Blade Runner

2007 Schools Wikipedia Selection. Related subjects: Films

Blade Runner
Directed by Ridley Scott
Produced by Michael Deeley
Written by Philip K. Dick (novel)
Hampton Fancher
David Peoples
Starring Harrison Ford
Rutger Hauer
Sean Young
Edward James Olmos
Daryl Hannah
Music by Vangelis
Cinematography Jordan Cronenweth
Distributed by Warner Bros.
Release date(s) June 25, 1982 (USA)
Running time 117 min. (intl. cut)
115 min. (director's cut)
Country United States
Language English
Budget $28,000,000
All Movie Guide profile
IMDb profile

Blade Runner is an influential 1982 science fiction film directed by Ridley Scott from a screenplay written by Hampton Fancher and David Peoples, loosely based on the novel Do Androids Dream of Electric Sheep? by Philip K. Dick. The film features Harrison Ford, Rutger Hauer, Sean Young, Edward James Olmos and Daryl Hannah.

The film depicts a dystopian Los Angeles in November 2019 in which genetically manufactured beings called replicants, physically identical to adult humans, are used for dangerous and degrading work in Earth's " off-world colonies." Replicants became illegal on Earth after a bloody mutiny. Specialist police units — blade runners — hunt down and "retire" (i.e. kill) escaped replicants on Earth. The plot primarily focuses on a particularly brutal and cunning group of replicants hiding in Los Angeles and a semi-retired blade runner, named Rick Deckard, who reluctantly agrees to take on one more assignment.

Blade Runner initially polarized critics; some were displeased with the pacing, while others enjoyed its thematic complexity. The film performed poorly in North American theaters but achieved success overseas. Despite poor early ticket sales, it has since become a cult classic. Blade Runner has been hailed for its production design, one said to depict a "retrofitted future". The film is credited with prefiguring important concerns of the 21st century, such as globalization and genetic engineering. It remains a leading example of cyberpunk and neo-noir. Blade Runner brought author Philip K. Dick to the attention of Hollywood, and several films have since been made from his writings.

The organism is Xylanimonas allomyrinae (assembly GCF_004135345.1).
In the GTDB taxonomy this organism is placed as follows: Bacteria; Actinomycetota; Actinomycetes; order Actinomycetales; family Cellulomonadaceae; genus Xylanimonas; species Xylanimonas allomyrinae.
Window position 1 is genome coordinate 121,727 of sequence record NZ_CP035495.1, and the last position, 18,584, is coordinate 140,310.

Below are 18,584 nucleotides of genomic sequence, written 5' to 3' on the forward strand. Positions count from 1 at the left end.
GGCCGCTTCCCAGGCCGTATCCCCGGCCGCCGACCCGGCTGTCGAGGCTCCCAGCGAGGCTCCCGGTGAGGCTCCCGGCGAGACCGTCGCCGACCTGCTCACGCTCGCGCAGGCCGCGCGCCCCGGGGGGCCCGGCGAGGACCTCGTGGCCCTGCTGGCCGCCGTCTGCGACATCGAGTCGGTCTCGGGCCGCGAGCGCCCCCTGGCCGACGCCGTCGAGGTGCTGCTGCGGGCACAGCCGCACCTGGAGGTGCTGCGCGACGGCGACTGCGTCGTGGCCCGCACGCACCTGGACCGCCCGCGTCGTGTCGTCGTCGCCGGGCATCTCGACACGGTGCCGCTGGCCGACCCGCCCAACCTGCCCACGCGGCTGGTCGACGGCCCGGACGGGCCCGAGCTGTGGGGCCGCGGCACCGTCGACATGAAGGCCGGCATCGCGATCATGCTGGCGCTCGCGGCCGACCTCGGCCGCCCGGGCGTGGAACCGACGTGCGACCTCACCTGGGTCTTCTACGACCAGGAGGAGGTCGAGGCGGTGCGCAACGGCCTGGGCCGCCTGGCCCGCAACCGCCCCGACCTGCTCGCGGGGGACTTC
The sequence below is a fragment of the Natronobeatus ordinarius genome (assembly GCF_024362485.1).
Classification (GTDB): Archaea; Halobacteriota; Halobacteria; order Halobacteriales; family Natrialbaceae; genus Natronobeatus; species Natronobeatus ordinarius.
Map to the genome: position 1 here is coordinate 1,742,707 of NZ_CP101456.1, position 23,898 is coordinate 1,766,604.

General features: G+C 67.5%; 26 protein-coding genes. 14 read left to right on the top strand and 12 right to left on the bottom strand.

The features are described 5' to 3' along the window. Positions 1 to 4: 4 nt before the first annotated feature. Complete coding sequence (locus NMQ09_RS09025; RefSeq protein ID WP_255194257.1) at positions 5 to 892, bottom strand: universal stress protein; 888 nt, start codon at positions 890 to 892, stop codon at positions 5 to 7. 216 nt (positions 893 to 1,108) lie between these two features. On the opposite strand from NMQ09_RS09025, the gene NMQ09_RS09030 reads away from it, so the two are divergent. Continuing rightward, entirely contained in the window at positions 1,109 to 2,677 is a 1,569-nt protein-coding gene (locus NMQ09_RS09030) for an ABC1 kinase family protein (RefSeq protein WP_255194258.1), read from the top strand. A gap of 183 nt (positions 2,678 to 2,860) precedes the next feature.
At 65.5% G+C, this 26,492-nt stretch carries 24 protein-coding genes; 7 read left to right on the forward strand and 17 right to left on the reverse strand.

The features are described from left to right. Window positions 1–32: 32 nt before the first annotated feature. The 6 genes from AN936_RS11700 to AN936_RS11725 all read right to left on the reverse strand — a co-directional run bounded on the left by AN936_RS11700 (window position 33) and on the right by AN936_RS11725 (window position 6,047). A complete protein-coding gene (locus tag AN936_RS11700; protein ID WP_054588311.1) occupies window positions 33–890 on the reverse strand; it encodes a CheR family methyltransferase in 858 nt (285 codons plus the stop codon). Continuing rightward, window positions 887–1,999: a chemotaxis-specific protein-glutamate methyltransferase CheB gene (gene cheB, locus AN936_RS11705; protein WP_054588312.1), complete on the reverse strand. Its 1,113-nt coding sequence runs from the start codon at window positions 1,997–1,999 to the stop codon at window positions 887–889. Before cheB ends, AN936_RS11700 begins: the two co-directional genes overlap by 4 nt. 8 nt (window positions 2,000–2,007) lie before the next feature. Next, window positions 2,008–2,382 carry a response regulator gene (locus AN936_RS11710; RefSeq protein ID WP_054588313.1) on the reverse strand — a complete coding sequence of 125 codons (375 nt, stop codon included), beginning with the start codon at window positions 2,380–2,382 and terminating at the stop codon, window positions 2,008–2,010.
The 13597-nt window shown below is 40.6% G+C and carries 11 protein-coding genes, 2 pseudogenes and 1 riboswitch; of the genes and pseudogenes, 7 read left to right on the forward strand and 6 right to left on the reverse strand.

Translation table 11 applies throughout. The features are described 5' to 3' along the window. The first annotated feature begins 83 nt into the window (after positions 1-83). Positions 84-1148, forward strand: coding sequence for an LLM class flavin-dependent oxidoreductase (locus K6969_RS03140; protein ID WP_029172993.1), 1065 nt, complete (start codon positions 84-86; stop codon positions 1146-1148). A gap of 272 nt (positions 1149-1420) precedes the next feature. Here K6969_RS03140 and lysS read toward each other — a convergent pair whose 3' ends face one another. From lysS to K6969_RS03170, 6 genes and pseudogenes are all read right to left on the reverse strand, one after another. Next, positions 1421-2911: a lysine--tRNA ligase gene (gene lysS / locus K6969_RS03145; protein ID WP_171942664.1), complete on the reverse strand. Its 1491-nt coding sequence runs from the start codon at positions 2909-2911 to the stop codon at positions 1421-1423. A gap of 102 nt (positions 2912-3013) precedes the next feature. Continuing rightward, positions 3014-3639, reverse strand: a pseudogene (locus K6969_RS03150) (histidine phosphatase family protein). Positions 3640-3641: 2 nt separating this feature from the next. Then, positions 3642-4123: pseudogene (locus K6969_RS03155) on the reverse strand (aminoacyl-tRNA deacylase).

Seven versions of the film have been created for various markets and as a result of controversial changes made by film executives. A rushed Director's Cut was released in 1992 after a strong response to workprint screenings. This in conjunction with its popularity as a video rental made it one of the first films to see a DVD release. Warner Bros. announced in January 2006 the upcoming 25th anniversary theatrical and DVD release in 2007 of the long-awaited remastered definitive Final Cut by Scott.


Producer Michael Deeley became interested in Hampton Fancher's screenplay entitled Android (subsequently it was changed to Dangerous Days). Deeley convinced director Ridley Scott to create his first American film using Fancher's screenplay. Scott had previously passed on the project, but after leaving the slow production of Dune, Scott decided to take it on. He joined the project on February 21, 1980, and went on to push Filmways promised financing on April 9th of $13 million up to $15 million.

When Scott noted Deckard's line of work needed a new name, Fancher found a cinema treatment by William S. Burroughs for Alan E. Nourse's novel The Bladerunner (1974), entitled Blade Runner, a movie. Scott liked it and Deeley obtained the rights to the titles, but Scott soon considered Blade Runner a working title for the film and wanted to find something more "commercial". (Note: Some editions of Nourse's novel use the two-word spacing Blade Runner, as does the Burroughs book.)

Scott became unhappy with the direction of the script and had David Peoples rewrite it. Fancher subsequently resigned on December 20, 1980 over the issue, although he later returned to contribute additional rewrites and was pleasantly surprised Peoples had done a good job incorporating Scott's ideas into the script. Subsequently Fancher and Peoples became good friends.

Having invested over $2.5 million in pre-production, as the date of commencement of prinicpal photography neared Filmways withdrew their financial backing. In ten days, Deeley secured $21.5 million in financing through a three way deal between The Ladd Company (through Warner Bros.), the Hong Kong-based producer Sir Run Run Shaw, and Tandem Productions. This would later prove problematic as the release of the film's Special Edition (Final Cut) was delayed due to legal wrangling over distribution rights.